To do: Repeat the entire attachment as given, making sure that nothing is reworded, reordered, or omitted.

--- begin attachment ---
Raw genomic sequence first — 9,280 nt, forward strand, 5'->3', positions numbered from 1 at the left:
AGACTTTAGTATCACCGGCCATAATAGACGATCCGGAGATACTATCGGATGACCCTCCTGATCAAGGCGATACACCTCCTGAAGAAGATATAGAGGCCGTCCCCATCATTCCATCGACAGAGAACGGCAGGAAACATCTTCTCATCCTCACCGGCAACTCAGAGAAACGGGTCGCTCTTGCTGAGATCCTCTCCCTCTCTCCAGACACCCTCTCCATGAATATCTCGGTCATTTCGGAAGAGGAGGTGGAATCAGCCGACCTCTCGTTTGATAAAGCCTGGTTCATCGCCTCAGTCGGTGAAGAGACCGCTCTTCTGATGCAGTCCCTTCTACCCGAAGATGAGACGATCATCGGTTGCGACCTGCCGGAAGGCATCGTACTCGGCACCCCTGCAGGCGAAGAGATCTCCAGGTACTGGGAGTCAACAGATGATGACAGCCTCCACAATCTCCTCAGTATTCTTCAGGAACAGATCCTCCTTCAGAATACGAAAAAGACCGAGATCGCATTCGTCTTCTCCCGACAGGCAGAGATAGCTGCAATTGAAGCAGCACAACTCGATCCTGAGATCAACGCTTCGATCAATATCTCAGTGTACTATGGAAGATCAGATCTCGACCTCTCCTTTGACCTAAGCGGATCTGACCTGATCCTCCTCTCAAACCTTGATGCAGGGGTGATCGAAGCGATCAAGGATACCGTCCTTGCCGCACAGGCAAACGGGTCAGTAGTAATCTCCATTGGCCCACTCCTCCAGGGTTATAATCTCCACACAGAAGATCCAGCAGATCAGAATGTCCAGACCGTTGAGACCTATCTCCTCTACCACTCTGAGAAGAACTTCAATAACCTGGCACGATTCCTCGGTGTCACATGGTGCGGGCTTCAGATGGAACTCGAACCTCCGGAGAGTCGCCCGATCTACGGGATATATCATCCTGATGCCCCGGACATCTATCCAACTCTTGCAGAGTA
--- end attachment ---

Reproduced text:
Raw genomic sequence first — 9,280 nt, forward strand, 5'->3', positions numbered from 1 at the left:
AGACTTTAGTATCACCGGCCATAATAGACGATCCGGAGATACTATCGGATGACCCTCCTGATCAAGGCGATACACCTCCTGAAGAAGATATAGAGGCCGTCCCCATCATTCCATCGACAGAGAACGGCAGGAAACATCTTCTCATCCTCACCGGCAACTCAGAGAAACGGGTCGCTCTTGCTGAGATCCTCTCCCTCTCTCCAGACACCCTCTCCATGAATATCTCGGTCATTTCGGAAGAGGAGGTGGAATCAGCCGACCTCTCGTTTGATAAAGCCTGGTTCATCGCCTCAGTCGGTGAAGAGACCGCTCTTCTGATGCAGTCCCTTCTACCCGAAGATGAGACGATCATCGGTTGCGACCTGCCGGAAGGCATCGTACTCGGCACCCCTGCAGGCGAAGAGATCTCCAGGTACTGGGAGTCAACAGATGATGACAGCCTCCACAATCTCCTCAGTATTCTTCAGGAACAGATCCTCCTTCAGAATACGAAAAAGACCGAGATCGCATTCGTCTTCTCCCGACAGGCAGAGATAGCTGCAATTGAAGCAGCACAACTCGATCCTGAGATCAACGCTTCGATCAATATCTCAGTGTACTATGGAAGATCAGATCTCGACCTCTCCTTTGACCTAAGCGGATCTGACCTGATCCTCCTCTCAAACCTTGATGCAGGGGTGATCGAAGCGATCAAGGATACCGTCCTTGCCGCACAGGCAAACGGGTCAGTAGTAATCTCCATTGGCCCACTCCTCCAGGGTTATAATCTCCACACAGAAGATCCAGCAGATCAGAATGTCCAGACCGTTGAGACCTATCTCCTCTACCACTCTGAGAAGAACTTCAATAACCTGGCACGATTCCTCGGTGTCACATGGTGCGGGCTTCAGATGGAACTCGAACCTCCGGAGAGTCGCCCGATCTACGGGATATATCATCCTGATGCCCCGGACATCTATCCAACTCTTGCAGAGTA